Besides some “substantial” work required to bring the cottages back to liveable condition, the otherwise uninhabited island is not serviced (you’ll have to sort out such modern conveniences as water and sewage and electricity yourself) and is only accessible by boat landing on the shoreline.

The DNG Dorrian listing has much more on the property HERE.

Published in Waterfront Property

“Substantial progress” is being made in the recovery of gold bullion from a ship wrecked off Donegal nearly 80 years ago, as RTÉ News reports.

Atlantic Subsea Ventures is involved in the salvage operation at the Empress of Britain, a luxury ocean liner that was requisitioned for the war effort in 1939 and targeted by the Nazis the following year.

A number of such vessels are believed to lie in the depts around Ireland, with one in recent years — the SS Gairsoppa off Galway — giving up a record 48 tonnes of silver bullion seven years ago.

The Empress of Britain, which is believed to hold as much as €500 million in gold bullion, was found in 1995 but its location in deep waters precluded any salvage expedition, until now — thanks to remote-operated technology used in the oil and gas industry.

What’s proving a bigger stumbling block for the salvage company, it says, is Ireland’s 7.5% levy on recovered cargo which must also be held for a year and a day before it can be moved on.

RTÉ News has more on the story HERE.

Published in Coastal Notes

Independent.ie reports that a man has died following what appears to be a diving-related incident off the coast of Inishowen in Donegal on Sunday afternoon (12 May).

The man in his 30s was rushed to Letterkenny by the Irish Coast Guard helicopter Rescue 118 but it was later confirmed he died in hospital.

Published in Diving
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A Canadian national who died on a diving expedition off Donegal in 2017 was one of two separate diving tragedies in the region within weeks of each other, as RTÉ News reports.

As reported at the time on Afloat.ie, the body of a man in his 60s was recovered on 14 August 2017, two days after he went missing while on a dive to the wreck of the Pinto north of Fanad.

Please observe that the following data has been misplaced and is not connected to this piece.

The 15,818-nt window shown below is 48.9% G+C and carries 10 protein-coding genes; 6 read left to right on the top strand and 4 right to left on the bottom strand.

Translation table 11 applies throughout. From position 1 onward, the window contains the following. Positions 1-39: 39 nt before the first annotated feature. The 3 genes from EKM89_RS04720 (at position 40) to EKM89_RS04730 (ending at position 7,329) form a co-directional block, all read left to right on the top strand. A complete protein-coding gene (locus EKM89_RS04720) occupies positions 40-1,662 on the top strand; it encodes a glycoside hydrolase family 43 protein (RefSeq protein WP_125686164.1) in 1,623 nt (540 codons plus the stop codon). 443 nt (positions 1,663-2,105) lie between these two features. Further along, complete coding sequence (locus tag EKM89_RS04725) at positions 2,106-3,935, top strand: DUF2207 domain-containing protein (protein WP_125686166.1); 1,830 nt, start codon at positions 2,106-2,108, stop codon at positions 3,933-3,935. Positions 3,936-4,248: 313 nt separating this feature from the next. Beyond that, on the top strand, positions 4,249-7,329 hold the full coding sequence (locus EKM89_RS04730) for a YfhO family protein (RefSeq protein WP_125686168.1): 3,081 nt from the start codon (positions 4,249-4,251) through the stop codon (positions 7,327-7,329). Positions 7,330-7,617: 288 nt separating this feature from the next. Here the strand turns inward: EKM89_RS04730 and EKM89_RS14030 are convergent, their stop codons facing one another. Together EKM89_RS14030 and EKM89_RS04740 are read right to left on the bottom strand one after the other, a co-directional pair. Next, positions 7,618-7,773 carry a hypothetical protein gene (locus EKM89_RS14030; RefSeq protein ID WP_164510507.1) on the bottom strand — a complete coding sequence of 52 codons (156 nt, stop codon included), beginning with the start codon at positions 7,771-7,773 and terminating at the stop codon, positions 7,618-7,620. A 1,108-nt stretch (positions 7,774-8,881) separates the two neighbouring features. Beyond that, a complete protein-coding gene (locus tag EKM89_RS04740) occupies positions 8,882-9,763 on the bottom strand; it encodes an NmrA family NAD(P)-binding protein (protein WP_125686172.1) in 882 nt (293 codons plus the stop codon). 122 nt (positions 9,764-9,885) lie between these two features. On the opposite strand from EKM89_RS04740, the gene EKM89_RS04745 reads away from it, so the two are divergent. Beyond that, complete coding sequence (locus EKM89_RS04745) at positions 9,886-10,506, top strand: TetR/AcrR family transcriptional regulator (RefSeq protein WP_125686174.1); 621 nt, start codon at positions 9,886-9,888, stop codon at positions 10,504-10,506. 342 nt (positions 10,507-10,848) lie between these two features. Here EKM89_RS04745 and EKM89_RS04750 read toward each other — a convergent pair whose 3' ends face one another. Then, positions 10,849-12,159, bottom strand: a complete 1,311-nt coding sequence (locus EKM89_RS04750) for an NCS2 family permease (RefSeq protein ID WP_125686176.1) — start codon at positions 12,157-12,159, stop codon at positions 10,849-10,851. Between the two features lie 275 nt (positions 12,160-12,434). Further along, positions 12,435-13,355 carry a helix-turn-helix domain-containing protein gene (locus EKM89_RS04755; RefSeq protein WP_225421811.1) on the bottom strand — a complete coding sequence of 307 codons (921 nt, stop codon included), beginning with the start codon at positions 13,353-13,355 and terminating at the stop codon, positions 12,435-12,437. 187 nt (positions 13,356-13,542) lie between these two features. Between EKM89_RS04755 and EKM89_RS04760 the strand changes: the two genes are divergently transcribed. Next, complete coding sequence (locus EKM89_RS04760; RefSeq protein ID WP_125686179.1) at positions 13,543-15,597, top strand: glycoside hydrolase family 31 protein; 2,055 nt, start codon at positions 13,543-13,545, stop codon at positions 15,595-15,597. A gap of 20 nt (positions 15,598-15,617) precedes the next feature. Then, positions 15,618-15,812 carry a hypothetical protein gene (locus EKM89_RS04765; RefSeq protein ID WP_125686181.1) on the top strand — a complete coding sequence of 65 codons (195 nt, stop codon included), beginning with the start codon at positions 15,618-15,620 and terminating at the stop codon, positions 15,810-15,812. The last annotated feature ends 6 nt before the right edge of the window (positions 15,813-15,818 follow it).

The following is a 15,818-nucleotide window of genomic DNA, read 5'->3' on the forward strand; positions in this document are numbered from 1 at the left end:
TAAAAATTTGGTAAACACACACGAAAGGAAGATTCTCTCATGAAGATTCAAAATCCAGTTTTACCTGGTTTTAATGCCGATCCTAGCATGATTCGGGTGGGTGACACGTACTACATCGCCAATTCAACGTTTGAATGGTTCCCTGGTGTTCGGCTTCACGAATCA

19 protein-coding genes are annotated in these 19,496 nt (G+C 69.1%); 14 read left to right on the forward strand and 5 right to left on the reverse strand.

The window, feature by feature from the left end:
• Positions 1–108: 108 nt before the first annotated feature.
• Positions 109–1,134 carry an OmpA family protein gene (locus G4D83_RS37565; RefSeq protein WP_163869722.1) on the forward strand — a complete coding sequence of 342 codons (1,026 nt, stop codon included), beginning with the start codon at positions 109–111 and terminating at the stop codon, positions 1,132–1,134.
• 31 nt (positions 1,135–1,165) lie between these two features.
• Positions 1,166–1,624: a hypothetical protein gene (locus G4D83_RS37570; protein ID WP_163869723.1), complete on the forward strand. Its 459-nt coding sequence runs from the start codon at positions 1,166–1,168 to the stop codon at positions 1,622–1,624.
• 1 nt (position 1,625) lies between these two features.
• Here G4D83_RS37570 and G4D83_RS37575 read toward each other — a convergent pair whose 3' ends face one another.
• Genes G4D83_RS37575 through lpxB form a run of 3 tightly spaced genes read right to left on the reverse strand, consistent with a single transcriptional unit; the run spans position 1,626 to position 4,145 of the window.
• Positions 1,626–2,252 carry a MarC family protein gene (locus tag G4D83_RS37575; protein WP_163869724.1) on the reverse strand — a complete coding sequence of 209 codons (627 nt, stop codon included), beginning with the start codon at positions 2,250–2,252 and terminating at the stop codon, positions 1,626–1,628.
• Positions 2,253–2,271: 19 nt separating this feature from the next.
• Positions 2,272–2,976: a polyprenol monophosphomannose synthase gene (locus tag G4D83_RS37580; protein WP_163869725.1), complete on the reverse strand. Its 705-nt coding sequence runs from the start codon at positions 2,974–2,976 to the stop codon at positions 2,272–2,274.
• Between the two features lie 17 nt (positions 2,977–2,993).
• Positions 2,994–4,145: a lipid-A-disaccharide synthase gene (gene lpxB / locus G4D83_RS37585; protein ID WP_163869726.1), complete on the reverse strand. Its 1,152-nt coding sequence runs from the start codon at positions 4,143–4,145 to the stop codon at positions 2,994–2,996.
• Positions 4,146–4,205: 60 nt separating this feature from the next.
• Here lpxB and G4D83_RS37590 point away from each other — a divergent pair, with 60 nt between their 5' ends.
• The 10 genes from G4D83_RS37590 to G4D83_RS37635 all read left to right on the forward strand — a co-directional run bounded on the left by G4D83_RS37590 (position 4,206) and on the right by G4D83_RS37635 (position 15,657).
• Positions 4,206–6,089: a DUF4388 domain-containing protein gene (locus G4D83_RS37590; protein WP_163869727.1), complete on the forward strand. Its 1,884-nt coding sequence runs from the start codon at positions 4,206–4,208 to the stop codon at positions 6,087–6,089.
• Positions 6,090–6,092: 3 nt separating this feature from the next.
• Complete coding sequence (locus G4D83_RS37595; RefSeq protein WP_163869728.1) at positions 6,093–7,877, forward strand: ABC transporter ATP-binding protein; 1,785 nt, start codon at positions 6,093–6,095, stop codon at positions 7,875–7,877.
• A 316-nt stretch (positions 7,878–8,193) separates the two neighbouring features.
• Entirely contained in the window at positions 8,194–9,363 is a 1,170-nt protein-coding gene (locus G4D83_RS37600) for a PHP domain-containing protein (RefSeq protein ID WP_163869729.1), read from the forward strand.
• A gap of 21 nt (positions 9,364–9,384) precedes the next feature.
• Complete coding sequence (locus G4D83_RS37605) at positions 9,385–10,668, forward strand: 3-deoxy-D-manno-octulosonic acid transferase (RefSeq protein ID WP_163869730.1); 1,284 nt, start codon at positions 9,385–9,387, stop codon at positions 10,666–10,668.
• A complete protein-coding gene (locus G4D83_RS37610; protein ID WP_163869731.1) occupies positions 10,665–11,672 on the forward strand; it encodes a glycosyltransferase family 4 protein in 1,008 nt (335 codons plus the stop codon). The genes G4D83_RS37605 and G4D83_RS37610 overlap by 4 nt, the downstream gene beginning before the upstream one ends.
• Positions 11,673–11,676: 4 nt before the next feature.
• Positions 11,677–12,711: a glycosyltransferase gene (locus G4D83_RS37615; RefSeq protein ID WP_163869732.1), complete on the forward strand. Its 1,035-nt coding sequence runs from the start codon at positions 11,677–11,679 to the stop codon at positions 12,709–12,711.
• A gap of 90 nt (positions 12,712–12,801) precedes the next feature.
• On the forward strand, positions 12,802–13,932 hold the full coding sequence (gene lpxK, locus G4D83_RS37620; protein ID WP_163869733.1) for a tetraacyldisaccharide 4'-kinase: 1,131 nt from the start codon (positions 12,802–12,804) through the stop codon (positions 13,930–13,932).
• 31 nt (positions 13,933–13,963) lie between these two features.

An inquest into the death of Randy McNalley (63) took place yesterday (Wednesday 13 February) at the Coroner’s Court in Letterkenny, which heard that the experienced diver and triathlete died of lack of oxygen — but this was likely the result of a health condition rather than a failure of his equipment.

A separate inquest on the same day dealt with the circumstances surrounding the death of British diver John Allwright (57), who was sucked into a side cave during a ‘swim-through’ of a cavern at Sheephaven Bay on 28 July 2017.

RTÉ News has more on the story HERE.

Published in Diving
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#MalinHead - The local man who died after a boat capsize off Malin Head in Donegal on Tuesday afternoon (17 July) lost his father in the same area four decades ago, it has emerged.

According to the Irish Independent, Gerry ‘Malin’ Doherty drowned close to where his father Paddy ‘Malin’ Doherty perished after slipping into the water from rocks in 1979.

Gerry Doherty and 16-year-old Thomas Weir died on Tuesday after Doherty’s 16ft cabin cruiser lost power and capsized less than 1,000 metres from shore.

Rescuers recovered a third individual in his late 40s — Dessie Keenan, a relative of Weir — who has since been released from hospital.

The Irish Independent has much more on the story HERE.

Published in News Update
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#Donegal - A man in his 60s and a teenage boy have died after the fishing boat they were on capsized off Malin Head in Donegal yesterday afternoon (Tuesday 17 July).

As Independent.ie reports, it’s believed the vessel got into difficulty just minutes after setting off from Malin Pier, with three on board, around midday.

Tourists staying locally raised the alarm around 4pm after hearing cries for help, and a major search and rescue operation was launched immediately.

The teenager and a man in his 50s — both believed to be from Derry — were swiftly recovered, though the 16-year-old boy later died in hospital. The man in his 50s was also hospitalised and was said to be in a stable condition last night.

The body of the third person, a man in his 60s, was recovered on the shoreline before 6pm. He has been named locally as Gerry Doherty of nearby Carndonagh.

Independent.ie has more on the story HERE.

Published in News Update
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Ireland's Offshore Renewable Energy

Because of Ireland's location at the Atlantic edge of the EU, it has more offshore energy potential than most other countries in Europe. The conditions are suitable for the development of the full range of current offshore renewable energy technologies.

Offshore Renewable Energy FAQs

Offshore renewable energy draws on the natural energy provided by wind, wave and tide to convert it into electricity for industry and domestic consumption.